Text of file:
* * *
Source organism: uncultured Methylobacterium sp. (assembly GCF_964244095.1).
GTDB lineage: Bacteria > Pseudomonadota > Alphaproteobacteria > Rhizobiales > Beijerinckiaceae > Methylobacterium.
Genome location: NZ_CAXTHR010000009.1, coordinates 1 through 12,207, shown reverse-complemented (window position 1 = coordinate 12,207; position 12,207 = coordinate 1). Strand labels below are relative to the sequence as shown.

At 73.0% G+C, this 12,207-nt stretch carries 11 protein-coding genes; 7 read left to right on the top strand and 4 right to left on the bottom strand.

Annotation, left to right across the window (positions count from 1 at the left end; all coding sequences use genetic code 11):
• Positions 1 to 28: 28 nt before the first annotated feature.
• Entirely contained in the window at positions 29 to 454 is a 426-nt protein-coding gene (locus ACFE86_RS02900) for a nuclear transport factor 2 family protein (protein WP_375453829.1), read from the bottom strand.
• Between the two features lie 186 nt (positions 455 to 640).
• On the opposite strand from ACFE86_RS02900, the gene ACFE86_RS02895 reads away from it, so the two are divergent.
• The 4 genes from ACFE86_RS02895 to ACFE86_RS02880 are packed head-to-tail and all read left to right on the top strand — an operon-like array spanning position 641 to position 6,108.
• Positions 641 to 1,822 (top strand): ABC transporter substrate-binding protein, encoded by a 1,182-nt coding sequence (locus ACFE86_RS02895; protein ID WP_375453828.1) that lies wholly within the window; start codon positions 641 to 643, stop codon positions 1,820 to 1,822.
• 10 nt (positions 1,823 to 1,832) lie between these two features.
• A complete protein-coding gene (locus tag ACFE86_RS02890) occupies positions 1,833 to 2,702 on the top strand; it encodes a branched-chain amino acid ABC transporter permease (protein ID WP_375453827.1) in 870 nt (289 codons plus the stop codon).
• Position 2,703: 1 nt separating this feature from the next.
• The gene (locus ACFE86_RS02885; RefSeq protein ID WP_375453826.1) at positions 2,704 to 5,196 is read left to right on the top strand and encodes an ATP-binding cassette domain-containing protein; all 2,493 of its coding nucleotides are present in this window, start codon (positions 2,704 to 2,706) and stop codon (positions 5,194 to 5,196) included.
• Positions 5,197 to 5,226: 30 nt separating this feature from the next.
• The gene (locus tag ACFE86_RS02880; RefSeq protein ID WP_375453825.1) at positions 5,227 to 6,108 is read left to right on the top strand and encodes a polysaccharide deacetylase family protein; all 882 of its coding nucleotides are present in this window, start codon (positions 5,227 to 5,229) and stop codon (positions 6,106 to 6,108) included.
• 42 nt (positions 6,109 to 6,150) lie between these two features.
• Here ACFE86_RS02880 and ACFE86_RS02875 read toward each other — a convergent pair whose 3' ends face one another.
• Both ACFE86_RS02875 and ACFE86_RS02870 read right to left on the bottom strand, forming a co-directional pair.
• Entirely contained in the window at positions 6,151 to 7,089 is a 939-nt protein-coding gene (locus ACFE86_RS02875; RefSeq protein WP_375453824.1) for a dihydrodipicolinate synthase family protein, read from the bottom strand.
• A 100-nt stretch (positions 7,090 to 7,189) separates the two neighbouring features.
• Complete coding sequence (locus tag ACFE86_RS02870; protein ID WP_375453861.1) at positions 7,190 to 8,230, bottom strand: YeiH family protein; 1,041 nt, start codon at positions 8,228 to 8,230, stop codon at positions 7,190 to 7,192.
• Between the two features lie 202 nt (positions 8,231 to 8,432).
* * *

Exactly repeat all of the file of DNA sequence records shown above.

Source organism: uncultured Methylobacterium sp. (assembly GCF_964244095.1).
GTDB lineage: Bacteria > Pseudomonadota > Alphaproteobacteria > Rhizobiales > Beijerinckiaceae > Methylobacterium.
Genome location: NZ_CAXTHR010000009.1, coordinates 1 through 12,207, shown reverse-complemented (window position 1 = coordinate 12,207; position 12,207 = coordinate 1). Strand labels below are relative to the sequence as shown.

At 73.0% G+C, this 12,207-nt stretch carries 11 protein-coding genes; 7 read left to right on the top strand and 4 right to left on the bottom strand.

Annotation, left to right across the window (positions count from 1 at the left end; all coding sequences use genetic code 11):
• Positions 1 to 28: 28 nt before the first annotated feature.
• Entirely contained in the window at positions 29 to 454 is a 426-nt protein-coding gene (locus ACFE86_RS02900) for a nuclear transport factor 2 family protein (protein WP_375453829.1), read from the bottom strand.
• Between the two features lie 186 nt (positions 455 to 640).
• On the opposite strand from ACFE86_RS02900, the gene ACFE86_RS02895 reads away from it, so the two are divergent.
• The 4 genes from ACFE86_RS02895 to ACFE86_RS02880 are packed head-to-tail and all read left to right on the top strand — an operon-like array spanning position 641 to position 6,108.
• Positions 641 to 1,822 (top strand): ABC transporter substrate-binding protein, encoded by a 1,182-nt coding sequence (locus ACFE86_RS02895; protein ID WP_375453828.1) that lies wholly within the window; start codon positions 641 to 643, stop codon positions 1,820 to 1,822.
• 10 nt (positions 1,823 to 1,832) lie between these two features.
• A complete protein-coding gene (locus tag ACFE86_RS02890) occupies positions 1,833 to 2,702 on the top strand; it encodes a branched-chain amino acid ABC transporter permease (protein ID WP_375453827.1) in 870 nt (289 codons plus the stop codon).
• Position 2,703: 1 nt separating this feature from the next.
• The gene (locus ACFE86_RS02885; RefSeq protein ID WP_375453826.1) at positions 2,704 to 5,196 is read left to right on the top strand and encodes an ATP-binding cassette domain-containing protein; all 2,493 of its coding nucleotides are present in this window, start codon (positions 2,704 to 2,706) and stop codon (positions 5,194 to 5,196) included.
• Positions 5,197 to 5,226: 30 nt separating this feature from the next.
• The gene (locus tag ACFE86_RS02880; RefSeq protein ID WP_375453825.1) at positions 5,227 to 6,108 is read left to right on the top strand and encodes a polysaccharide deacetylase family protein; all 882 of its coding nucleotides are present in this window, start codon (positions 5,227 to 5,229) and stop codon (positions 6,106 to 6,108) included.
• 42 nt (positions 6,109 to 6,150) lie between these two features.
• Here ACFE86_RS02880 and ACFE86_RS02875 read toward each other — a convergent pair whose 3' ends face one another.
• Both ACFE86_RS02875 and ACFE86_RS02870 read right to left on the bottom strand, forming a co-directional pair.
• Entirely contained in the window at positions 6,151 to 7,089 is a 939-nt protein-coding gene (locus ACFE86_RS02875; RefSeq protein WP_375453824.1) for a dihydrodipicolinate synthase family protein, read from the bottom strand.
• A 100-nt stretch (positions 7,090 to 7,189) separates the two neighbouring features.
• Complete coding sequence (locus tag ACFE86_RS02870; protein ID WP_375453861.1) at positions 7,190 to 8,230, bottom strand: YeiH family protein; 1,041 nt, start codon at positions 8,228 to 8,230, stop codon at positions 7,190 to 7,192.
• Between the two features lie 202 nt (positions 8,231 to 8,432).